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Shane

Jack Schaefer

Contents

Themes

Themes

Coming of Age

Schaefer chooses Bob Starrett as the narrator very carefully—he wants Shane and the events in the book to be seen through the eyes of a boy. He wants the experience of knowing Shane to be a learning experience and one that aids in the development of Bob Starrett. The concept of being a man comes full circle—Bob, as a boy, realizes that Shane is the kind of man he wants to be and is changed as a person because of that realization. Bob is lucky to grow up with not just one role model in his father Joe, but also with Shane—two amazing people to serve as examples as he changes from a boy to a man.

What It Means to Be a Man

Shane and Joe regard each other so highly because each thinks the other is a real man. Shane often talks about what a man must do (such as leave after killing another man). At another point he tells Marian that if he separated her in the situation with the farm, he would not be much of a man. Schaefer inundates us with the concept of a real man throughout the entire book. Shane is the exemplification of a real man, and he sets the standard by which he acts and to which he conforms all of his conduct. In the novel, the principal characters define what it means to be a man as being true to one's word, being loyal, having trust in others, fulfilling commitments, never getting violent unless there is absolutely no other way, and acting in accordance with basic chivalry. The single criterion that separates the heroes from the villains in this book is the real man standard. Joe and Shane are men; Fletcher is not.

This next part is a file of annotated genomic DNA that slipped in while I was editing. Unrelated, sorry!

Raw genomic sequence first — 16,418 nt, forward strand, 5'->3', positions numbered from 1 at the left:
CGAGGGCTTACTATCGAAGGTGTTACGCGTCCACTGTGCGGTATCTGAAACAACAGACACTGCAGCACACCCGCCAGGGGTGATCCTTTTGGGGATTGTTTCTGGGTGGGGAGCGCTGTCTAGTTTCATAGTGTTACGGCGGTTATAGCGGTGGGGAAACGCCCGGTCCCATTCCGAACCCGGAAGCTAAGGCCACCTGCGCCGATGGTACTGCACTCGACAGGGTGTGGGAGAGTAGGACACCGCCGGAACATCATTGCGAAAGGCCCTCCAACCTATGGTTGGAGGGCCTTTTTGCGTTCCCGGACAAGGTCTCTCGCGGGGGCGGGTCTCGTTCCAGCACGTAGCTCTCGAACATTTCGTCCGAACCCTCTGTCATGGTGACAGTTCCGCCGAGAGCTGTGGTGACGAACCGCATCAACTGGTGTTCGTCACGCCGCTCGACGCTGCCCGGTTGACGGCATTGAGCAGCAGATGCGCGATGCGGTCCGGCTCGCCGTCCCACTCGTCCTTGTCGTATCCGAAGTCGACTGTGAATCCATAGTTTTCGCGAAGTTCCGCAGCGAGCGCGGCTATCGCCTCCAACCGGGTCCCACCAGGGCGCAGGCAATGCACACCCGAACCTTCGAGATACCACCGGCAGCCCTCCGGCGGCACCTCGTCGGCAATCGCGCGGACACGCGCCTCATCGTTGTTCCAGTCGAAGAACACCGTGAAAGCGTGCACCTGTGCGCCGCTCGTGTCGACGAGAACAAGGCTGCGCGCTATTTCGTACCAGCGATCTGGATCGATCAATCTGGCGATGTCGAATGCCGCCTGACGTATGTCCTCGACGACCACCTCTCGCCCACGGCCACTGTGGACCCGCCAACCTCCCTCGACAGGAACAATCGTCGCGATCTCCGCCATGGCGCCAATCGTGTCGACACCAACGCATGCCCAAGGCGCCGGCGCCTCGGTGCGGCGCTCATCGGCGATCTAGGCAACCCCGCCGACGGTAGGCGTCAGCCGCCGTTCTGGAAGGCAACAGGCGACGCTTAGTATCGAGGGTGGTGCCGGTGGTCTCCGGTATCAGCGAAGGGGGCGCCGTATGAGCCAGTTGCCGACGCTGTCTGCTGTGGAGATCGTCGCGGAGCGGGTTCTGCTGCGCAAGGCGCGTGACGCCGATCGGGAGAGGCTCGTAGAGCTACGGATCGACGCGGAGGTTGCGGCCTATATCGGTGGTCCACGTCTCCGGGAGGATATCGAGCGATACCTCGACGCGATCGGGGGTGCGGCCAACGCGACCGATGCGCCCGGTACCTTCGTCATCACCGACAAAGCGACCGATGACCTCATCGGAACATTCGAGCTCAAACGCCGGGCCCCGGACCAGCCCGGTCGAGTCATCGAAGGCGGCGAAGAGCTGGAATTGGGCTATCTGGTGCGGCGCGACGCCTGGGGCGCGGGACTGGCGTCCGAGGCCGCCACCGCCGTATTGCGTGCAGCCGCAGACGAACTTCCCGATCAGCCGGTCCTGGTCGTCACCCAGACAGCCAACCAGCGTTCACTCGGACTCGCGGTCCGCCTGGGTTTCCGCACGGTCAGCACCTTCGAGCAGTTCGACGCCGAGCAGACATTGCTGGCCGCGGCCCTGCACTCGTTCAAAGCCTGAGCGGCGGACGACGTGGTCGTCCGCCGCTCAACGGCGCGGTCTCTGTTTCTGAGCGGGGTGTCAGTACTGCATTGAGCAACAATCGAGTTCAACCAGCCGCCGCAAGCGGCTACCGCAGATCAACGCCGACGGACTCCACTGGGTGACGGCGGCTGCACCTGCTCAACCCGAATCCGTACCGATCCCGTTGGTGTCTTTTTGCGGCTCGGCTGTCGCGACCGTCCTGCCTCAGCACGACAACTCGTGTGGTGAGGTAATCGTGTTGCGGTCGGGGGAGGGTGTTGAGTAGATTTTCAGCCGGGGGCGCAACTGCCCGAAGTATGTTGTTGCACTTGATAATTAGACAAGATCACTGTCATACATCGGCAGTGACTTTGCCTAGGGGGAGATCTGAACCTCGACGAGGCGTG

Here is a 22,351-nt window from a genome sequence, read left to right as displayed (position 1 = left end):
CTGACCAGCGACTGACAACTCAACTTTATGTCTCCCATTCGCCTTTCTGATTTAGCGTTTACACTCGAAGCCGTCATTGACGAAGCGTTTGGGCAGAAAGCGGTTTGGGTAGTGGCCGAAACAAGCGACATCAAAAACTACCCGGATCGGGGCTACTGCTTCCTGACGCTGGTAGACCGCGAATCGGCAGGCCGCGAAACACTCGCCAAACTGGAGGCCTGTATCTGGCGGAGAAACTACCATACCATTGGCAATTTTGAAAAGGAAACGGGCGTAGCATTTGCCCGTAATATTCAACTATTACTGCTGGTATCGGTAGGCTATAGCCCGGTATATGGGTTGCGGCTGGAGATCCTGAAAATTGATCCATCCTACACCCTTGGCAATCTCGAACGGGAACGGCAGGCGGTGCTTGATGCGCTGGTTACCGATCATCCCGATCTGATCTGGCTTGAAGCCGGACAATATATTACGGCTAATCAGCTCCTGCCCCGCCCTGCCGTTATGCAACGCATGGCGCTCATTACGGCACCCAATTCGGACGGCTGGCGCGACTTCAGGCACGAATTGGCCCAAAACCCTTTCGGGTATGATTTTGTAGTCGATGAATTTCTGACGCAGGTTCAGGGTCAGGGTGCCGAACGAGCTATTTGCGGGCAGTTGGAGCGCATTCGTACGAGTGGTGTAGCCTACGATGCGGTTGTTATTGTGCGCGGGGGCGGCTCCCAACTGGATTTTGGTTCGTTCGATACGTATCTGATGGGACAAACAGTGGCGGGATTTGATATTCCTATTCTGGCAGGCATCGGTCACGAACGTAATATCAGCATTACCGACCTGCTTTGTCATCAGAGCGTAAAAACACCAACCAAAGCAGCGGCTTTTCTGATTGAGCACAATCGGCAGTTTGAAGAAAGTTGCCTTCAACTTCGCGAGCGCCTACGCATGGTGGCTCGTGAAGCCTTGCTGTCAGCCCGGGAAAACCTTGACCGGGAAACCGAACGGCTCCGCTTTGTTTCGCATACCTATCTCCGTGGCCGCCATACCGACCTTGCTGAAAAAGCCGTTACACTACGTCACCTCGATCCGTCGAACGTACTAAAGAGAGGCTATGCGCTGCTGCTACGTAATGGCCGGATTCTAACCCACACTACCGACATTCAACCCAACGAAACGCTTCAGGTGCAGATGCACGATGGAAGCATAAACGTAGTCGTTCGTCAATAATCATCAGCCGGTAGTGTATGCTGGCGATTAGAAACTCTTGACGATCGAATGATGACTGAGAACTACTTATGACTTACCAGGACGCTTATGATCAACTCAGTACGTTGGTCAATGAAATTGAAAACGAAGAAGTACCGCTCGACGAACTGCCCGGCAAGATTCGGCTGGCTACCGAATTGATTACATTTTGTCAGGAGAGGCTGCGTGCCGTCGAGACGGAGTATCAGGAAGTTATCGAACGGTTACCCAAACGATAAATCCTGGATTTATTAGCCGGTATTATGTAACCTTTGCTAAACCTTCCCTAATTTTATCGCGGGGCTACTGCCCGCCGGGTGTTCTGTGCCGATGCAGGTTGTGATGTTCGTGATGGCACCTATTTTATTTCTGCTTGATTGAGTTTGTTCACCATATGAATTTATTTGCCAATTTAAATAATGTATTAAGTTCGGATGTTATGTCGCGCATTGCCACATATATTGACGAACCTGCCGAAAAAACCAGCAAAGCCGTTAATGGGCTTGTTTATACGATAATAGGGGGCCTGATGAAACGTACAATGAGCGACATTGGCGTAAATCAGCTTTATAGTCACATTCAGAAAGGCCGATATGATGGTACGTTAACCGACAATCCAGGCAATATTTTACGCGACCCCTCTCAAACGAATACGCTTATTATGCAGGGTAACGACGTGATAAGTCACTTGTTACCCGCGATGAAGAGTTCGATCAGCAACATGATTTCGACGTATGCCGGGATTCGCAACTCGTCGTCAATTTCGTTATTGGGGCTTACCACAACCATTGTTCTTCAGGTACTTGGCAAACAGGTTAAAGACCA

Different Kinds of Danger, Different Kinds of Fear

The concept of danger surfaces in the first chapter when Marian calls Shane dangerous. He is dangerous, but only in certain ways and to certain people. He is dangerous to people who threaten his ideals and freedom, but he is the least dangerous person imaginable to people like Joe—people who exemplify all that in which he believes. The only people who fear or dislike Shane are his adversaries, and they fear him, not just physically, but also for that which he represents. Good and bad in the book can be observed simply by seeing who is afraid of Shane and who is not, once the initial intimidation of Shane's enormous presence wears off.

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